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Traceroute and Request time out

Why do i receive request time out in the middle of a traceroute.. what does that means

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Accepted Solutions
Hall of Fame Super Silver

Re: Traceroute and Request time out

Meenakshi

I believe that a different explanation is more likely the cause of your issue. If your source IP address is not permitted at certain hops as suggested by Jong, then how does the traffic get past those hops without being dropped?

To explain what is happening we should start by reviewing how traceroute works. Traceroute sends packets to find the path through the network to the destination. Traceroute manipulates the TTL of the packet. The first set of probe packets has TTL set to 1. And so at the first hop the TTL expires, the first hop router discards the packet and generates an ICMP error message. This ICMP error message is what identifies the address of the first hop. Traceroute receives the ICMP error or if it does not receive the ICMP error message then Traceroute has a timeout. Then traceroute increments the TTL and sends packets with TTL of 2. The packet gets to the second hop where it expires and the second hop generates an ICMP error message. The error message identifies the second hop in the path. Traceroute continues to increment the TTL and to look for the ICMP error messages to identify the hop until the packet reaches the destination or until the traceroute gets to the max number of hops.

If some hops along the path do not send the ICMP error message then this is what generates the timeout in traceroute. Some providers configure their routers to not generate the ICMP error message because of a security concern and the desire to not provide identifying information about their public routers. I believe that this is a much more likely reason for some timeouts along the way in your traceroute.

HTH

Rick

4 REPLIES
New Member

Re: Traceroute and Request time out

If the traceroute's completed. It could be your source ip address is not permitted on that particular hops to send/received ICMP packets.

Regards,

Jong

Hall of Fame Super Silver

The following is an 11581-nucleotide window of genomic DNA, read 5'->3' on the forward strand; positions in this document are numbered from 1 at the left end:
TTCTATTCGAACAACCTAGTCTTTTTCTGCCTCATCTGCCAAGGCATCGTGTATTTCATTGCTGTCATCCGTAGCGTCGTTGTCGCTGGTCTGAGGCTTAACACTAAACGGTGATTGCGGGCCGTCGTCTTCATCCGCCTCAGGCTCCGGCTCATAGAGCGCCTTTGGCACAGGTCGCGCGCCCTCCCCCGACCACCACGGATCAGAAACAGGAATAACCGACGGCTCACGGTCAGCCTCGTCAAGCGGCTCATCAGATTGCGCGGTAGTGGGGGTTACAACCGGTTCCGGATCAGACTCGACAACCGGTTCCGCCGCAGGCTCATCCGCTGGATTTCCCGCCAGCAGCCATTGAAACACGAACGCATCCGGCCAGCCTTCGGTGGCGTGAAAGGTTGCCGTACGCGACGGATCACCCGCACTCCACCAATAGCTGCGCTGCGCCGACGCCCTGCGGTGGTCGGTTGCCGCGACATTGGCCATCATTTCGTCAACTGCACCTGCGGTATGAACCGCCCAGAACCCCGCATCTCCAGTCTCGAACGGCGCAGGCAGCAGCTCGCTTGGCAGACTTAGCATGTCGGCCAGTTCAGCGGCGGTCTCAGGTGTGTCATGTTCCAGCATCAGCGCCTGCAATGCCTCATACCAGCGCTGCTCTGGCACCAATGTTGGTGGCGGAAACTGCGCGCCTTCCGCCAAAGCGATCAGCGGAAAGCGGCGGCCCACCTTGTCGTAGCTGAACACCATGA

Re: Traceroute and Request time out

Meenakshi

I believe that a different explanation is more likely the cause of your issue. If your source IP address is not permitted at certain hops as suggested by Jong, then how does the traffic get past those hops without being dropped?

To explain what is happening we should start by reviewing how traceroute works. Traceroute sends packets to find the path through the network to the destination. Traceroute manipulates the TTL of the packet. The first set of probe packets has TTL set to 1. And so at the first hop the TTL expires, the first hop router discards the packet and generates an ICMP error message. This ICMP error message is what identifies the address of the first hop. Traceroute receives the ICMP error or if it does not receive the ICMP error message then Traceroute has a timeout. Then traceroute increments the TTL and sends packets with TTL of 2. The packet gets to the second hop where it expires and the second hop generates an ICMP error message. The error message identifies the second hop in the path. Traceroute continues to increment the TTL and to look for the ICMP error messages to identify the hop until the packet reaches the destination or until the traceroute gets to the max number of hops.

If some hops along the path do not send the ICMP error message then this is what generates the timeout in traceroute. Some providers configure their routers to not generate the ICMP error message because of a security concern and the desire to not provide identifying information about their public routers. I believe that this is a much more likely reason for some timeouts along the way in your traceroute.

HTH

Rick

New Member

Re: Traceroute and Request time out

Your explanation is exact…thanks..

New Member

Re: Traceroute and Request time out

Hi Rick,

Good explanation.Thanks.

By the way In regular business world how can we get these ISP related issues(Ex:Request time outs) get sorted?

If we assume we have a packet loss at "19th Hop" when sending packets from "Comapany A" router to "Company B" router ;

1.Is that Company A need to contact the ISP and report the failure ?

2.What is the procedure to inform them ? Some of the ISPs are in  different countries and it will be difficult to find at least their technical support email addresses or the Contact numbers ?

3.Can we escalate the issue to Comapny A's ISP provider ?

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